So, without further ado, here are some questions and answers with Liz Brizzi.
Were you always an art kid, or did you stumble upon it later in life?
I can definitely say I've always been an "art kid". First, I have to tell you that I grew up in a very artistic environment. My father works in animation and is a also a painter. My mother is a musician. Piano wasn't really my thing... but neither was math, which is the reason I really started drawing. My math and sciences notebooks were filled with comic strips I drew. And thinking back now...even before I was old enough to do some seriously boring math, I had invented comic book characters and wrote their stories, designed their clothes and worlds. I have no idea where those things are now...but I would love to find them.
What style of art is your favorite and why?
Honestly, I don't think I have a favorite style... I love fine art, comic books, illustration, graphic design, photography, etc... I respect all forms of art and am able to find inspiration anywhere. I try to stay open to everything and even in my own approach to life as an artist, I try to do some of everything. It keeps it interesting and I feel like anything you learn doing one thing can often be applied to something else. Currently, I work on my paintings, but I also work as a surface designer doing a lot of textile prints and tshirt graphics. I also do some illustration work and am developing a comic book project that I hope will come to fruition one of these days, if time permits. So you see, I'm interested in a lot of artistic endeavors... but I guess you could say comic books and graphic novels have been a big influence in my life. They're pretty huge in France and I have a fairly large collection at home.
What do you use for inspiration, or how do you generate ideas?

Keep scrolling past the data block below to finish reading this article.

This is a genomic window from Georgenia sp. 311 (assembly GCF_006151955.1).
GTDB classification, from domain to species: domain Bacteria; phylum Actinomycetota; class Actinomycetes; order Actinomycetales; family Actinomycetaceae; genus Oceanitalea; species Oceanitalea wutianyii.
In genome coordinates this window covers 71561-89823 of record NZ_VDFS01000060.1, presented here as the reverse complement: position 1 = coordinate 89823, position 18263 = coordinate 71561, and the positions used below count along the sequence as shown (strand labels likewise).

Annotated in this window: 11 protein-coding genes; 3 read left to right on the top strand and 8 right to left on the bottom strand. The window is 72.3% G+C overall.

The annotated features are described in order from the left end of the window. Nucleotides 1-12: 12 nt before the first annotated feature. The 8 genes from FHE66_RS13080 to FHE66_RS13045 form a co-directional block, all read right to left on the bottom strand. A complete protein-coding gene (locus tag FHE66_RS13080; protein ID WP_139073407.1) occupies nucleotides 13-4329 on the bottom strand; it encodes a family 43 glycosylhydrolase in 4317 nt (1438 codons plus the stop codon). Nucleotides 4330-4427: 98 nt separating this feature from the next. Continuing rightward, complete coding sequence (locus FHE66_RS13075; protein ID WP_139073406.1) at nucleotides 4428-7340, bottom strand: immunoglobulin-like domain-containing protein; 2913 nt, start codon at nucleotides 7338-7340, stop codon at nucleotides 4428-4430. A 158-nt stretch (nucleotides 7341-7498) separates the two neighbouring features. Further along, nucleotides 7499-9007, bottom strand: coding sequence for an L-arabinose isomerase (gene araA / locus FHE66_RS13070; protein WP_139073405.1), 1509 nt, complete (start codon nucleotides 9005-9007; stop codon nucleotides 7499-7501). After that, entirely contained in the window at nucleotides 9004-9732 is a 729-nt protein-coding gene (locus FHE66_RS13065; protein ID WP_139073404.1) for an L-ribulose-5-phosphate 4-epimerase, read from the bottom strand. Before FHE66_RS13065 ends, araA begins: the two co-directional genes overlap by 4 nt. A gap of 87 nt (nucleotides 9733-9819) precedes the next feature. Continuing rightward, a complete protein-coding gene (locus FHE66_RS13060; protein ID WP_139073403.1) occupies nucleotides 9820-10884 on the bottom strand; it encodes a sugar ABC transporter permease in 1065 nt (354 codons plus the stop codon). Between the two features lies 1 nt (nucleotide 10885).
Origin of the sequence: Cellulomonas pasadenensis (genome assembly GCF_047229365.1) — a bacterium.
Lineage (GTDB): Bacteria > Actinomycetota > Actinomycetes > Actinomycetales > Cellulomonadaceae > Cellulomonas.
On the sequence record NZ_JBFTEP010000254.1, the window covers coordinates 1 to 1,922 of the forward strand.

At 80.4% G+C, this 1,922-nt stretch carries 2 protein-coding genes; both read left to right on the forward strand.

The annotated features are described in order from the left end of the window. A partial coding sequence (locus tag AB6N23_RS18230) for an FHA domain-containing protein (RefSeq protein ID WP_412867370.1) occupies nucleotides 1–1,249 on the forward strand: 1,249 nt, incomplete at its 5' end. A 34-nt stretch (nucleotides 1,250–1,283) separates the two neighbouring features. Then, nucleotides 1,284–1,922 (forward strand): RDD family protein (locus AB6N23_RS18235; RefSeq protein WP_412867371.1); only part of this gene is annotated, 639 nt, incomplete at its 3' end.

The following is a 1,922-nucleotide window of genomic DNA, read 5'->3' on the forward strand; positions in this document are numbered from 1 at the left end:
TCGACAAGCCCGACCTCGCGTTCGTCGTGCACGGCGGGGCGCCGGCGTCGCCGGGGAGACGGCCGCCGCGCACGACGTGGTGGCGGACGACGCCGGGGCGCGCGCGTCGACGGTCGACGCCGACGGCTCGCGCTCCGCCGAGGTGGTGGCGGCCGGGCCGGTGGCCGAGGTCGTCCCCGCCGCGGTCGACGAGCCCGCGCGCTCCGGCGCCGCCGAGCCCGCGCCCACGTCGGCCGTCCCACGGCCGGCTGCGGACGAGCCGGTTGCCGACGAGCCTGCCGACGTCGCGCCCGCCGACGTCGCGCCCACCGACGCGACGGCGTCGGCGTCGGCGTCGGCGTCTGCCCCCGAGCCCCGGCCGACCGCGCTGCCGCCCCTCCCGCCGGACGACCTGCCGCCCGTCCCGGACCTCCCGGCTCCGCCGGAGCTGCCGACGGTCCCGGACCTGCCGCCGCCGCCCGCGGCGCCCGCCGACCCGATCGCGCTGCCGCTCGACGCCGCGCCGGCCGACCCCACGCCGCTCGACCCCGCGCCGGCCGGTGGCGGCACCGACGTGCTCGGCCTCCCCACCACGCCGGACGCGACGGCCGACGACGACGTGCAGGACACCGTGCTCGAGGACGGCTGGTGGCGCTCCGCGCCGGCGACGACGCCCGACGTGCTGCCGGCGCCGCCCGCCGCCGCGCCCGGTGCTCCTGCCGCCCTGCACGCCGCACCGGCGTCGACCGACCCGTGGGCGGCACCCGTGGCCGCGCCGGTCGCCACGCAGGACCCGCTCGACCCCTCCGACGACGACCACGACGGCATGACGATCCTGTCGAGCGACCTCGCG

Inspiration can come from anywhere, anytime. You just have to use your eyes and your ears, and be alert to your surroundings. But mostly I like to go out with my camera in random, poorly explored areas of the city and "shoot the heck out of it". I also like to look at my art books, and surf the web for inspiration daily. I do keep an inspiration folder filled with random images I like on my desktop. When I'm stuck in a creative rut, I go back to my folder and look at the images again.
Walk us through your creative process from idea to finished project.
I usually have a general idea of the "mood" of the next painting I want to do. The shape of the canvas will also play a role in the design of the final image. But I mostly look at all of my photos and pull out the ones that "speak to me" at that point. Then I use photoshop to tweak, cut, paste and create a photo montage with the selected images. The final image is then printed in pieces and cut with a blade. Then I paint the background on the canvas or wood panel, then collage the paper and finally paint on top of the whole thing with diluted washes of acrylic paint again. Sometimes, I'll add more layers of paper and paint until I feel the painting is finished, and the final touch is a gloss varnish that protects against UV rays and other environmental damage. Once the varnish is on, there is no going back. And voila!
What is a typical day in your life?
Well, the beauty of my life is that no day is ever the same. I love that. I used to have a full time job with a set schedule and daily tasks... I was miserable. I can't stand routine. But to give you an idea, I live and work in a loft downtown Los Angeles. I have a studio space there where I spend most of my days working on either a painting, or surface graphics, or whatever freelance gig may have come my way at that point. Sometimes, clients bring me into their offices to work with them, which is a nice change as sometimes, working at home gets a little lonely. I live with my fiancé who is also an artist and in the evenings we like to go out with friends, or stay in, cook and watch movies. You know... the regular stuff.
What do you think draws you to other people's work?